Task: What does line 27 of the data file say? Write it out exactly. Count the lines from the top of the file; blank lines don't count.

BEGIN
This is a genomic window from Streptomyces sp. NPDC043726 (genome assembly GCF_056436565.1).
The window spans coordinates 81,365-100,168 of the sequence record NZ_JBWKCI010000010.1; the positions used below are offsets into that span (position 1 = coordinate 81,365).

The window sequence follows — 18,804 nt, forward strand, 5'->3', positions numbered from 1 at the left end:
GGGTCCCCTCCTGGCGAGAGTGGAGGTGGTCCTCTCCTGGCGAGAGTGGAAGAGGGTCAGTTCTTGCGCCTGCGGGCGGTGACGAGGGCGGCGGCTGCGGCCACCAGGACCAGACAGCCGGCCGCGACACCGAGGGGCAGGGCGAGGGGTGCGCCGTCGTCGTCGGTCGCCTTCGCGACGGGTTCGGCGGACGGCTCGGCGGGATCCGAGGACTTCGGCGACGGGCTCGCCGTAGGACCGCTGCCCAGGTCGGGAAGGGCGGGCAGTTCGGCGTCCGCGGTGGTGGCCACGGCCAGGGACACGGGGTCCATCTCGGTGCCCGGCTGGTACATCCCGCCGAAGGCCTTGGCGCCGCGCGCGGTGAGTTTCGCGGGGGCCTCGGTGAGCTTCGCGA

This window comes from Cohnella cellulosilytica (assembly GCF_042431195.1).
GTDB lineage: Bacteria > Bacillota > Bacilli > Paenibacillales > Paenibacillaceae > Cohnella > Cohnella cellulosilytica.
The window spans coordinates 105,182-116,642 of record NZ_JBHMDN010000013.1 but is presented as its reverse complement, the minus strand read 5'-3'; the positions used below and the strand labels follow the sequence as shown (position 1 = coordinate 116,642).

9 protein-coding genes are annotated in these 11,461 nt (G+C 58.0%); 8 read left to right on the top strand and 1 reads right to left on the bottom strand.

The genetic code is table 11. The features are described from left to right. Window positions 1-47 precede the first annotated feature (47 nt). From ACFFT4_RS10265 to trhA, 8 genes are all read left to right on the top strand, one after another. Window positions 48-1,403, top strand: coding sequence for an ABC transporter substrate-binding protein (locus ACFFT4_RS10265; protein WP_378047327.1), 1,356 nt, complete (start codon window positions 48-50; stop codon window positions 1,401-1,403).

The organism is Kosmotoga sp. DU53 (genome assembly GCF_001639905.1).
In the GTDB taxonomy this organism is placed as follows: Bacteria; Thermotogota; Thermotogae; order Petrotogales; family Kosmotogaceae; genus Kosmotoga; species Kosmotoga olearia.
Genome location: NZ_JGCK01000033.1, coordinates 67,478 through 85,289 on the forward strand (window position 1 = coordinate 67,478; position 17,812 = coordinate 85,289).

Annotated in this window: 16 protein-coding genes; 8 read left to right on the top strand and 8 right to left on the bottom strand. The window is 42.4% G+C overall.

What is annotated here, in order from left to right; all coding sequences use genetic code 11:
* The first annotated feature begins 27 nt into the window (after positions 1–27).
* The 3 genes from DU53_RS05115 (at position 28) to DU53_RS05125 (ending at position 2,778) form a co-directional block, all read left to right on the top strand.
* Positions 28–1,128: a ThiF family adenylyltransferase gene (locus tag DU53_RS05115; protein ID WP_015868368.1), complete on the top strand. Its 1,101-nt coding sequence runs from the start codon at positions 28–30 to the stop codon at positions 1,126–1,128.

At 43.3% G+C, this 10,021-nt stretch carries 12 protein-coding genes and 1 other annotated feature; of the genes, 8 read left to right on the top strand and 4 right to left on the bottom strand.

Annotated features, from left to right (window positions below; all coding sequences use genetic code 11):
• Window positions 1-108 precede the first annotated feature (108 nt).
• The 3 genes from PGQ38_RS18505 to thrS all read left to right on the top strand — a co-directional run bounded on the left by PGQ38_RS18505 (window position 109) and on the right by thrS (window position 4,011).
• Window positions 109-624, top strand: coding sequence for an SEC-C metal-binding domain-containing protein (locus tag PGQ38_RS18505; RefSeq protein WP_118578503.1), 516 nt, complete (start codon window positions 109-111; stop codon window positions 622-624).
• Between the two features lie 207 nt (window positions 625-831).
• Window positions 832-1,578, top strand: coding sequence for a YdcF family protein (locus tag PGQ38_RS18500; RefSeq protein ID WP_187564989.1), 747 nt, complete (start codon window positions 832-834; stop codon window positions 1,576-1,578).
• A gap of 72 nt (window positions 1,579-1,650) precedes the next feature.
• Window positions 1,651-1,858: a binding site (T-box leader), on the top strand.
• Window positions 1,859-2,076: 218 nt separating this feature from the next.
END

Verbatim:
• Window positions 1,859-2,076: 218 nt separating this feature from the next.